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Verizon on Monday announced plans to acquire Yahoo for $4.83 billion.
The deal ends months of uncertainty about Yahoo's future after the company announced plans to review strategic alternatives in February.
Bloomberg first reported the deal would be announced on Monday for $4.8 billion.
Reuters reported on Friday that Verizon had emerged as the front-runner in the Yahoo auction.
The transaction boosts Verizon's AOL internet business, which the company acquired last year for $4.4 billion, by giving it access to Yahoo's advertising technology tools, as well as other assets such as search, mail, messenger and real estate.
It also marks the end of Yahoo as an operating company, leaving it only as the owner of a 35.5 percent stake in Yahoo Japan, as well as its 15 percent interest in Chinese e-commerce company Alibaba.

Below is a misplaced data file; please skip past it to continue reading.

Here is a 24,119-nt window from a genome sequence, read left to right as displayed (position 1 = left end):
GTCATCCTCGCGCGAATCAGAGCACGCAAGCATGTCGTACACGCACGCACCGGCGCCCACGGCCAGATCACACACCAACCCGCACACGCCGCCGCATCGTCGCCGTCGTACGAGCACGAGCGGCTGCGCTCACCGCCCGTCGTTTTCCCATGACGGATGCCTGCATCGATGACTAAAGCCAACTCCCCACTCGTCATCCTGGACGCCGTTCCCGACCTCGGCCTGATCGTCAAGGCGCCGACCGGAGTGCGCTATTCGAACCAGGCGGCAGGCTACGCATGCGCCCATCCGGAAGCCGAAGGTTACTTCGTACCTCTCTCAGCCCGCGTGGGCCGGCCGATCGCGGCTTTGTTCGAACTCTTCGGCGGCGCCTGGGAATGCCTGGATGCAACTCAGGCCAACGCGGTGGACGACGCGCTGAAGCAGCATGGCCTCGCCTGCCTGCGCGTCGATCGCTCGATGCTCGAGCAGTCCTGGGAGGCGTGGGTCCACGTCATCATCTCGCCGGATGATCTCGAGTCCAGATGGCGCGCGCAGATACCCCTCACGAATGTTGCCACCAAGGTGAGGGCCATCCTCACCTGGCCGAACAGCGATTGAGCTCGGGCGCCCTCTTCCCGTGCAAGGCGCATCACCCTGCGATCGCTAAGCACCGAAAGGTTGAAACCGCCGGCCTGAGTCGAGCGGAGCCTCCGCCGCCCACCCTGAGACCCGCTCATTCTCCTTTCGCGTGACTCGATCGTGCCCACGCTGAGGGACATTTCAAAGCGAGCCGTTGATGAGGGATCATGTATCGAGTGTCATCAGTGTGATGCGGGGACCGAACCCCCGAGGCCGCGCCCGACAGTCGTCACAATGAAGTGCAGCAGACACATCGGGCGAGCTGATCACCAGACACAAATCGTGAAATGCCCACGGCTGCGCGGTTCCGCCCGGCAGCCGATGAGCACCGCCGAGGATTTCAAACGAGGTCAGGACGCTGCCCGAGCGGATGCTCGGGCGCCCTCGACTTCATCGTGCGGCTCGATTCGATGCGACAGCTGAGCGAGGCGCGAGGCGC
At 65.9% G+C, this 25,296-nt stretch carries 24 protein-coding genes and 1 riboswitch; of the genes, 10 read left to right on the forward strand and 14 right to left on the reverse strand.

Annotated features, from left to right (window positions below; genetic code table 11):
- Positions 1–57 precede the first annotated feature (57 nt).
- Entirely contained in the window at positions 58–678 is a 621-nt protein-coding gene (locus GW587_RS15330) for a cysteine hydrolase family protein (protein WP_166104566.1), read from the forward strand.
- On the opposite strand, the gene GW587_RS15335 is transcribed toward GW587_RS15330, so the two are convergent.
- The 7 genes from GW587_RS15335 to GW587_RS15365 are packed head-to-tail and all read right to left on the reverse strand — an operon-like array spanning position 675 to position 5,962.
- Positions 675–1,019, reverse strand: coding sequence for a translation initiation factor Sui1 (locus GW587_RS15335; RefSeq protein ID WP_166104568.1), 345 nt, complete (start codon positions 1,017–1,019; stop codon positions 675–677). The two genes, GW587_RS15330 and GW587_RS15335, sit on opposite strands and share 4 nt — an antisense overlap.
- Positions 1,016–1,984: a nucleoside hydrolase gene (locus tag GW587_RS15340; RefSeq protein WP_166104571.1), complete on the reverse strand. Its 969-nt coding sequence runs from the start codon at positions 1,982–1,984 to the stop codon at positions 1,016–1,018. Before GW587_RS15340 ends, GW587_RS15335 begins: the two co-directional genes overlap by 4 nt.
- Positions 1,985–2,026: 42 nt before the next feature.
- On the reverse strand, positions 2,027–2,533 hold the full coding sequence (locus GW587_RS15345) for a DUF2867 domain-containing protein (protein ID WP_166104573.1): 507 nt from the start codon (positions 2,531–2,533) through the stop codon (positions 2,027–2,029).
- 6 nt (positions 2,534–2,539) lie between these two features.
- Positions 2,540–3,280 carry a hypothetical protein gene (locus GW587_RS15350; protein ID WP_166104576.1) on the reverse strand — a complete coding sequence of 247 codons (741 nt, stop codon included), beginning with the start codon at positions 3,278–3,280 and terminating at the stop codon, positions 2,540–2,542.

Started in 1994 by Stanford graduate students Jerry Yang and David Filo, Yahoo in its early years was the destination of choice for many making their first forays onto the World Wide Web.
By 2008, Yahoo was fending off a contentious takeover bid from Microsoft and struggling to define its mission.
That question was never really answered, leading to years of management instability and shifting priorities.
In December, Yahoo scrapped plans to spin off its Alibaba stake after investors fretted over whether that transaction could have been carried out on a tax-free basis. It instead decided to explore a sale of its core assets, spurred on by activist hedge fund Starboard.